Amp Hours relates to the energy capacity of the battery. In our list, that would be the energy density. The larger the capacity number, the more space available for storage, the longer the run time.

Essentially, the main difference between energy density and power density is that batteries with a higher energy density will be able to store larger amounts of energy, while batteries with a higher power density will be able to release higher amounts of energy a lot quicker. Depending on the type of tool being energized, varying degrees of energy density and power density will be required. Power tools such as jigsaws and circular saws need batteries that can release a lot of energy in one go but at the same time require the battery to have a big gas tank. This means that batteries used to energize power tools need to be high in both energy and power density. 

Best Practice for each type of battery

Always use the charger that came with the tool. Do not mix and match chargers. No type of battery likes getting hot! If your batteries are hot from use, let them cool before charging. Store batteries in a cool dry place, not touching metal or other batteries. Do not store your batteries in the trunk of your car or the garden shed! Inside storage is best.

Nickle Cadmium

Fully discharge before recharge. Cadmium batteries have a memory and it is best to deep-cycle them.

Do not leave them on the charger. Charge for a few days, then store. Re-charge before use if they have sat a long time and self-discharged to nothing. Otherwise, use and recharge when depleted.


Store in a cool, dry place. The battery should be discharged before storage. If the battery is to be stored longer than a year, it should be fully charged and discharged at least once a year to maintain performance

Nickle Metal Hybride

You do not need to fully discharge before recharge. These batteries do not have as big a memory effect.

You can charge a NiMH battery with a NiCd charger. If you are using an older charger, do not leave the batteries on the charger. If you have a newer smart charger, they will cut off when charged to a trickle charge to maintain. NiMH has a high self-discharge rate and can handle a trickle charge.


Try to store at 50%-60% charge level. Due to self-discharge, you’re going to have to check every 2 months to ensure the voltage doesn’t drop below 20%. Humidity should be roughly 40%, a great way to achieve this is to store multiple NiMH batts in a large Tupperware tub.

Lithium Ion

DO NOT fully discharge before recharge. Try not to go below a 20% charge. Shallow discharges and recharges are better than full ones, because they put less stress on the battery, so it lasts longer.

You can charge your lithium-ion battery more often. Once you are at 100% remove the battery from the charger. The chargers do have protection from overcharging once at 100% but if you remove them, they will have a longer overall life.


The Lithium-Ion batteries should be stored at 30%-50% maximum charge for the best results.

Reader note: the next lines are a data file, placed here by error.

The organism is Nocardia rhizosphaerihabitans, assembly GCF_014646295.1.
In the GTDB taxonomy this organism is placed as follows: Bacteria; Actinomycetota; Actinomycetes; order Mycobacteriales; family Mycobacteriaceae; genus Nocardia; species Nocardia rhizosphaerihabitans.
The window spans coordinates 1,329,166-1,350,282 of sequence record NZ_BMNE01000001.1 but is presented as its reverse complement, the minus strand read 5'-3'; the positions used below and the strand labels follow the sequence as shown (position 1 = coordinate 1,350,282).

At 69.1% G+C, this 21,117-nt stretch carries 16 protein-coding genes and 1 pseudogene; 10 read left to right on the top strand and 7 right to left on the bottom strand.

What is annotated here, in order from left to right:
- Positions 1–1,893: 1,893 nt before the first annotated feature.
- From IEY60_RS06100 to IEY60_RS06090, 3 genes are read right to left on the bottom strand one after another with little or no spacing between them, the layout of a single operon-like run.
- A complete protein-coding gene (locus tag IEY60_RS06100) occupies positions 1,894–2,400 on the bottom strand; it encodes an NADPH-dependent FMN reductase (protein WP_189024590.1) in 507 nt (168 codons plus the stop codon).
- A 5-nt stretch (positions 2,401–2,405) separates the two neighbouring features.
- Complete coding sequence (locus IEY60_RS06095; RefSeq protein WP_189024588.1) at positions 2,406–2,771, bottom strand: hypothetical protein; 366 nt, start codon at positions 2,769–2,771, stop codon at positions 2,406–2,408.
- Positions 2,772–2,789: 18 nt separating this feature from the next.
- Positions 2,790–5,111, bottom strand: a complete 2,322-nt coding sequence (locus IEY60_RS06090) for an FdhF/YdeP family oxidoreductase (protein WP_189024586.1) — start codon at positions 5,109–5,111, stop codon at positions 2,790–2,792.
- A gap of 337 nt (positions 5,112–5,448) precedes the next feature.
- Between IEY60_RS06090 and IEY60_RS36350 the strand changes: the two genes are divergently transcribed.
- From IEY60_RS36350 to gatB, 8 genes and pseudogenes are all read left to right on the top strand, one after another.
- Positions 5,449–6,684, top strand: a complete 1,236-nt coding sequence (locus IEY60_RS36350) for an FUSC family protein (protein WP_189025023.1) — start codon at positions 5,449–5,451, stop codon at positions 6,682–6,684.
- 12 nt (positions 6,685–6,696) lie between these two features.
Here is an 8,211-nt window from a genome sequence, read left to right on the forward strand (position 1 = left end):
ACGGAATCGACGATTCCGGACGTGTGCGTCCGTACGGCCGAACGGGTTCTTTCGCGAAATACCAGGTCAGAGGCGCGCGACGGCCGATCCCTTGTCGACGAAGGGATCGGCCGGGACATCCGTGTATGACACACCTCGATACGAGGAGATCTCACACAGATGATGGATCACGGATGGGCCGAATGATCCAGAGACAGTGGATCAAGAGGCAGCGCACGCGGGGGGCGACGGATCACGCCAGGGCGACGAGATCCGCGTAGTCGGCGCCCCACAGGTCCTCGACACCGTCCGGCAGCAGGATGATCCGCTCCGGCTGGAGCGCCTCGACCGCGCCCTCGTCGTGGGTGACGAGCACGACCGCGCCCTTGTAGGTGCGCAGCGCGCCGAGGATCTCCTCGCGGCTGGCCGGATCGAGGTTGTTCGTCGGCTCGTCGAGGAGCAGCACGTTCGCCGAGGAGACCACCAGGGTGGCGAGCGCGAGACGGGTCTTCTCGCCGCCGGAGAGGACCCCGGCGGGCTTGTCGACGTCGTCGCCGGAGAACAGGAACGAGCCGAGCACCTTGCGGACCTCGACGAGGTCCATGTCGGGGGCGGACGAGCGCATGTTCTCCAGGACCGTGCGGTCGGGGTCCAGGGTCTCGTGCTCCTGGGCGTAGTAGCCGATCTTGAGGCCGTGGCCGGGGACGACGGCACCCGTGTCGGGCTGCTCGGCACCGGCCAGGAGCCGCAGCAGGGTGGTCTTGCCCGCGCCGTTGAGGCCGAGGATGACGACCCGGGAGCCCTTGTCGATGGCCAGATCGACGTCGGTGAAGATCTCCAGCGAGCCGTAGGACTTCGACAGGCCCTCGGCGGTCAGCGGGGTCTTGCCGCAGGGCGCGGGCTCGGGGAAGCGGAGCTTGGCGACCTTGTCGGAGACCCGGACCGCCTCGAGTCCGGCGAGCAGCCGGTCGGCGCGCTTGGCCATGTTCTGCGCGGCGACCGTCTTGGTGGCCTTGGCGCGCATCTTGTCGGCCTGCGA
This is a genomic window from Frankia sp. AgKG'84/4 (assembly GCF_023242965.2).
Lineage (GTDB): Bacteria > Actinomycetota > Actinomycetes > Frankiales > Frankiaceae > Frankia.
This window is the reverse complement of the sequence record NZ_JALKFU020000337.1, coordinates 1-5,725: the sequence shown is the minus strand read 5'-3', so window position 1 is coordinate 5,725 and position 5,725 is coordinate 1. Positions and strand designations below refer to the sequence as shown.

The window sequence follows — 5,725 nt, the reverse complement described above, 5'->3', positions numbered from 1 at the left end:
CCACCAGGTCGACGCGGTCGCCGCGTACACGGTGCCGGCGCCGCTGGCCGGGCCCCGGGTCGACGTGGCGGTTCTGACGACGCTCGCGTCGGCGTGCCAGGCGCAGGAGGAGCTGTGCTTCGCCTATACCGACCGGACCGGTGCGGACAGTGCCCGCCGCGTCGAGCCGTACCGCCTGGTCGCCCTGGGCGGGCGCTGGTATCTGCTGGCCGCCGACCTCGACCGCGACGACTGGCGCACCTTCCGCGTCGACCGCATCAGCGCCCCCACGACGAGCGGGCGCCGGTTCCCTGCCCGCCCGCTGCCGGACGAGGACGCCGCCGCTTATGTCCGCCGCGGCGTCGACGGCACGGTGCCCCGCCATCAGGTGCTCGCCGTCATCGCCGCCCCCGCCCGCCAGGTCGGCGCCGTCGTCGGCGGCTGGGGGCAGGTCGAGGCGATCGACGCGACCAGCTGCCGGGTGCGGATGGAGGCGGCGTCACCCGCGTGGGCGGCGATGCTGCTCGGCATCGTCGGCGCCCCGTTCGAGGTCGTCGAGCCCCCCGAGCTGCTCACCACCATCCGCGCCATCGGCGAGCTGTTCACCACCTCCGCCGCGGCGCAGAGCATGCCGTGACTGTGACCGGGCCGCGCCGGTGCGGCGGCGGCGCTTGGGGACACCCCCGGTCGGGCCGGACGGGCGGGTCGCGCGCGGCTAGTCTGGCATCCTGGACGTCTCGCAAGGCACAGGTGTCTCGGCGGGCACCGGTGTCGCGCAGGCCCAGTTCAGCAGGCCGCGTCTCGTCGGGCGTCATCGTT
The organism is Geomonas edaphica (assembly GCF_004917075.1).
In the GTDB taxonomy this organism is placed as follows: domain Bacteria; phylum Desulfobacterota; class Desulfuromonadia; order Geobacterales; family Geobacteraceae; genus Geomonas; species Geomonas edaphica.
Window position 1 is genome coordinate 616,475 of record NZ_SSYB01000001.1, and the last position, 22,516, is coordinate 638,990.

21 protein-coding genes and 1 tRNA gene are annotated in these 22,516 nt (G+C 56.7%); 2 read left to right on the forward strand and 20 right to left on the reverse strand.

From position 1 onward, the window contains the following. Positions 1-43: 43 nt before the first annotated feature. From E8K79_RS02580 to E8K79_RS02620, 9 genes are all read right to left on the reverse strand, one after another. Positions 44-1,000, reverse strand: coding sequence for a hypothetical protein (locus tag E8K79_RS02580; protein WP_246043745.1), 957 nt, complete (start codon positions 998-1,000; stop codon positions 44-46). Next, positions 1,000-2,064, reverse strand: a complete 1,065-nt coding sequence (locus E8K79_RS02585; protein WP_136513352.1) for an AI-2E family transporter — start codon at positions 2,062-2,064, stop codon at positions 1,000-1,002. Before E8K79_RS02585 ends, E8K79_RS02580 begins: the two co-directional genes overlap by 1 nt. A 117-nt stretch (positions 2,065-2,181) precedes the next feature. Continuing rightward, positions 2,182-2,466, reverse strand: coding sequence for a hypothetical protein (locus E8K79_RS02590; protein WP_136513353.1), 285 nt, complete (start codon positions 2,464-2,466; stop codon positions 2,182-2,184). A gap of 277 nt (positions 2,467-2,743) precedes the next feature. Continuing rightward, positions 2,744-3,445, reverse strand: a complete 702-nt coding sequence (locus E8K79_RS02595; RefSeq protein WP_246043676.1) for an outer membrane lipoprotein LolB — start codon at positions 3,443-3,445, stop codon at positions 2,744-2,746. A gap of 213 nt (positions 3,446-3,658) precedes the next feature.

How to tell the Power level in my Battery Pack?

With all these different power levels for storage, how do I know what’s left in my power tool battery?

You can use a Multi-Meter to check power levels. You will use the DCV setting on your multimeter, DCV is Direct Current Volts. Set the meter to at least the voltage marked, or just over, so it can read up to the max voltage. The battery pack will have the voltage marked on the side. Touch the probs, negative to negative, positive to positive, and read the voltage.

In a NiCd battery pack, each cell puts out about 1.2V to1.36V and they are joined together to give you the full voltage. There will always be some voltage left even when the battery pack no longer runs your tools. They are considered discharged at 1.1V per cell. Using the tool is the safest way to discharge these types of batteries.

NiMH batteries have a higher capacity, so they hold more power, but they let it out at a similar rate to the Cadmium batteries. They will be fully discharged at 1V per cell.

A lot of newer Lithium-Ion power tool batteries have an indicator on the battery. Just press the button to see the charge level.

Battery indicator on a Lithium-ion power tool battery pack
The battery indicator on a Lithium-ion power tool battery pack

Use your Power Tool Batteries

If you have multiple batteries try to cycle them through the use, charge, store cycle equally. Maybe the best way to do this is to mark them in some way, ie; 1, 2, 3, etc. Use your batteries with confidence, learn what type you have. Treat your batteries according to type. It is best to take the batteries off the charger when done, no matter which type you use.

Remember batteries do not last forever! If you are going to upgrade your batteries, but not your tools, you will need to get more parts. You are going to need new chargers and conversion adaptors. Think about the state of your power tool, and decide if retiring is more cost-effective. Buying tool kits, with new chargers, tools, and new batteries, is something to look into.

When your rechargeable power tool batteries have reached the end of their life do not throw them in the trash. As batteries corrode, their chemicals soak into the soil and contaminate groundwater and surface water. Lithium batteries could even cause a landfill fire. Be responsible and take them to your local hazardous waste pickup.

Leave a Comment

Your email address will not be published. Required fields are marked *